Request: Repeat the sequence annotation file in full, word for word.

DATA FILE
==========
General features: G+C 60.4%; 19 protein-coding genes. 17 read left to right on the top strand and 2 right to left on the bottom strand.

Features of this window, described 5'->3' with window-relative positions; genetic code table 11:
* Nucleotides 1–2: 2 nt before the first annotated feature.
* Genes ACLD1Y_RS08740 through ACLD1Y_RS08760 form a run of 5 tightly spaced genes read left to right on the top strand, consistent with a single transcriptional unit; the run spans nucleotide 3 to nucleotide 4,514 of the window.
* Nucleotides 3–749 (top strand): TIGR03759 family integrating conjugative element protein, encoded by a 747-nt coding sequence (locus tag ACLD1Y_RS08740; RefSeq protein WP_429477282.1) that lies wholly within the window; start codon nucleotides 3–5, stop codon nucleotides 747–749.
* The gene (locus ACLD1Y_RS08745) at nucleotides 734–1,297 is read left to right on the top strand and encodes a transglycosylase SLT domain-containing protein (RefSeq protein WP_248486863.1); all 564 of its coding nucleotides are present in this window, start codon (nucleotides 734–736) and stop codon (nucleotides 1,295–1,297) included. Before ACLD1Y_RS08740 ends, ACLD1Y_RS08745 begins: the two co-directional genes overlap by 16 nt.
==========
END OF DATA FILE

General features: G+C 60.4%; 19 protein-coding genes. 17 read left to right on the top strand and 2 right to left on the bottom strand.

Features of this window, described 5'->3' with window-relative positions; genetic code table 11:
* Nucleotides 1–2: 2 nt before the first annotated feature.
* Genes ACLD1Y_RS08740 through ACLD1Y_RS08760 form a run of 5 tightly spaced genes read left to right on the top strand, consistent with a single transcriptional unit; the run spans nucleotide 3 to nucleotide 4,514 of the window.
* Nucleotides 3–749 (top strand): TIGR03759 family integrating conjugative element protein, encoded by a 747-nt coding sequence (locus tag ACLD1Y_RS08740; RefSeq protein WP_429477282.1) that lies wholly within the window; start codon nucleotides 3–5, stop codon nucleotides 747–749.
* The gene (locus ACLD1Y_RS08745) at nucleotides 734–1,297 is read left to right on the top strand and encodes a transglycosylase SLT domain-containing protein (RefSeq protein WP_248486863.1); all 564 of its coding nucleotides are present in this window, start codon (nucleotides 734–736) and stop codon (nucleotides 1,295–1,297) included. Before ACLD1Y_RS08740 ends, ACLD1Y_RS08745 begins: the two co-directional genes overlap by 16 nt.